Coronavirus Q&A - Part two


My limited company client’s normal business activity is the design, build and installation of seasonal in-store displays for retailers. They are unable to work in this field because of the Covid-19 restrictions. They are considering using their staff and resources, with support from crowd funding, to manufacture visors which would be gifted to the NHS. The visors will show the company logo. Will VAT need to be accounted for on the crowd-funded income? Will there be any input tax restriction in relation to the costs of producing the gifted items? The company has also applied for a Covid-19 business support grant; how should they treat this income if they get it?

VAT Act 1994. Section 4, is the legislation which provides the points to be consider in deciding whether a transaction falls within the scope of VAT,

“4(1) VAT shall be charged on any supply of goods or services made in the United Kingdom, where it is a taxable supply made by a taxable person in the course or furtherance of any business carried on by him. 4(2) A taxable supply is a supply of goods or services made in the United Kingdom other than an exempt supply.”

Section 5 goes on to provide that for there to be a supply of goods or services, there needs to be “consideration”. This can be in the form of money or indeed barter where the customer itself supplies goods or services to the supplier as payment.

In this case the client has two forms of income to consider: the crowdfunding and the Covid-19 Grant. In both instances the client is receiving income but in neither case is there a supply of goods or services to the person making the payment; neither the grant nor the crowdfunding income is within the scope of VAT.

The visors produced will be donated to the NHS. It is possible to see the costs incurred in producing the visors in 2 different ways: –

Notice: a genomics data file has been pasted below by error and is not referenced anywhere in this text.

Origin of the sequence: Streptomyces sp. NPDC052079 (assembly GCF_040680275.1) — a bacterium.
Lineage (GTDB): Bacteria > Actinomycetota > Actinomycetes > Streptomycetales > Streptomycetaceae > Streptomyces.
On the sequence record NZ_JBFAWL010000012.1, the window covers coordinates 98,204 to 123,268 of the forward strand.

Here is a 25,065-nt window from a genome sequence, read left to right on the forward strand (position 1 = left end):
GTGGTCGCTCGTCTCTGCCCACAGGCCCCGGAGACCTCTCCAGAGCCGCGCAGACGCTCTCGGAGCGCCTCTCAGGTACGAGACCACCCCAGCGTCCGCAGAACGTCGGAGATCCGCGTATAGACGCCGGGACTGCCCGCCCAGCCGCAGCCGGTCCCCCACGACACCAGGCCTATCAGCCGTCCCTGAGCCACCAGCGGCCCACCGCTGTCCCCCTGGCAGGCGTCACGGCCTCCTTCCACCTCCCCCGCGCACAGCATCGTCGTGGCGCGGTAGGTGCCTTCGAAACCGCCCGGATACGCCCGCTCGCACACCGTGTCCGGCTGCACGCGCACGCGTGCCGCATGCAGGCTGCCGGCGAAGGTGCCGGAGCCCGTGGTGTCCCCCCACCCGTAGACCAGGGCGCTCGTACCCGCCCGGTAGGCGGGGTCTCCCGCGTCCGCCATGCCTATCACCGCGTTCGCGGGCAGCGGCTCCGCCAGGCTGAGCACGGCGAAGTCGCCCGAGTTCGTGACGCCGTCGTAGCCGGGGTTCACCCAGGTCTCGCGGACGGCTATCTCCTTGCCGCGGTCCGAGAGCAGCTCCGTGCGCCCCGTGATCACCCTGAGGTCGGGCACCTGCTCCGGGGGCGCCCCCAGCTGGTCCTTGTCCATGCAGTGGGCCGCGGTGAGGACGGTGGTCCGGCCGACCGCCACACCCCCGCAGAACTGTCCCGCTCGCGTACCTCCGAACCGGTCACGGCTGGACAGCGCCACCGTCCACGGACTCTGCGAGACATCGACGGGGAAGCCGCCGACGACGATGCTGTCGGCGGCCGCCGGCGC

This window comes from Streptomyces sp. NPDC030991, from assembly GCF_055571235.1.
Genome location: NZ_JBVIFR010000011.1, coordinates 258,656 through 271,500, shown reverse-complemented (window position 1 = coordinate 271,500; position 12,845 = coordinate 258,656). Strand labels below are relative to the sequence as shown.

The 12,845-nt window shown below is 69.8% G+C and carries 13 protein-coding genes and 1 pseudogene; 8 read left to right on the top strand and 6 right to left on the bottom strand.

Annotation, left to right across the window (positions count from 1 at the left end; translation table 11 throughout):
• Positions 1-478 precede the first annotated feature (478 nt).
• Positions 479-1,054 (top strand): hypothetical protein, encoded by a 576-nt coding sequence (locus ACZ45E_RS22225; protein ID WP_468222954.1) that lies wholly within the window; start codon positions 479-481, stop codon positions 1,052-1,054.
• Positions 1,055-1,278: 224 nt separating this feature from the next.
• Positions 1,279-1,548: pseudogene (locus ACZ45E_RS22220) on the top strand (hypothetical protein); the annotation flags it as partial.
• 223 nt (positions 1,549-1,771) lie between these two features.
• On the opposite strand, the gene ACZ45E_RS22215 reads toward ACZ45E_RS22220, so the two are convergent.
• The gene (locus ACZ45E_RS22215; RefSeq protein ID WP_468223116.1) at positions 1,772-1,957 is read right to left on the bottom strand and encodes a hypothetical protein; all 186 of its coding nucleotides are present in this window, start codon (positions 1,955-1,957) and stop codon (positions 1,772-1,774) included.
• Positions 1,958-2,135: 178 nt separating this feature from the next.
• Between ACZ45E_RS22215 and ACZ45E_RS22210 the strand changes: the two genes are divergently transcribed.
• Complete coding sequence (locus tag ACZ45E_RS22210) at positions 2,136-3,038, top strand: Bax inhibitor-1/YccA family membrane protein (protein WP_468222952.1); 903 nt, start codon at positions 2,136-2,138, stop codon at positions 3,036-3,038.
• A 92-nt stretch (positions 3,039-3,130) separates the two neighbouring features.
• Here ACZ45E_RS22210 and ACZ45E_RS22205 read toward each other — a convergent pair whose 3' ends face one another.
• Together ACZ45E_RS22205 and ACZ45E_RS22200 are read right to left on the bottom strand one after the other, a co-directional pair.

The first is that the costs incurred have no business purpose. Strictly speaking entitlement to VAT recovery depends on the application of that cost to a taxable business purpose; thus, non-business activity could be seen to restrict recovery of input tax on both the directly related costs, and a proportion of overheads.

The second, and arguably more reasonable, way to see this is that the equipment is being given away as business gifts. The business logo is being shown on the visor, and while not the primary rider, this will show the business in a good light. Under business gift rules, input tax is recoverable in full, and if the total cost to the supplier of all the gifts to one person does not exceed £50 in any 12-month period there is no requirement to account for output tax. Output tax on the cost value of the gifts will be required to be accounted for if the cost of gifts to one person does exceed £50 in any 12-month period. See VAT Notice 700/7: Business Promotions, section 2 for full details. However, providing the NHS with a tax certificate (similar to a VAT invoice) may enable that VAT to be recovered by the NHS (700/7 paragraph 2.4).

HMRC have not, to date, provided any guidance on PPE products being given away in such circumstances, but it seems likely that they will take a pragmatic view of the recovery of related input tax.

If the NHS was receiving donated funds, and then purchasing the items using those funds, the supply of the goods would be zero rated under Schedule 8, Group 15, Item 5. Similarly, if your client personally raised the funds and then purchased the goods from the company to donate to the NHS the sale by the company to your client would be zero rated. Notice 701/6 provides detail on the supply of equipment for medical use and paid for by a charity or using donated funds.

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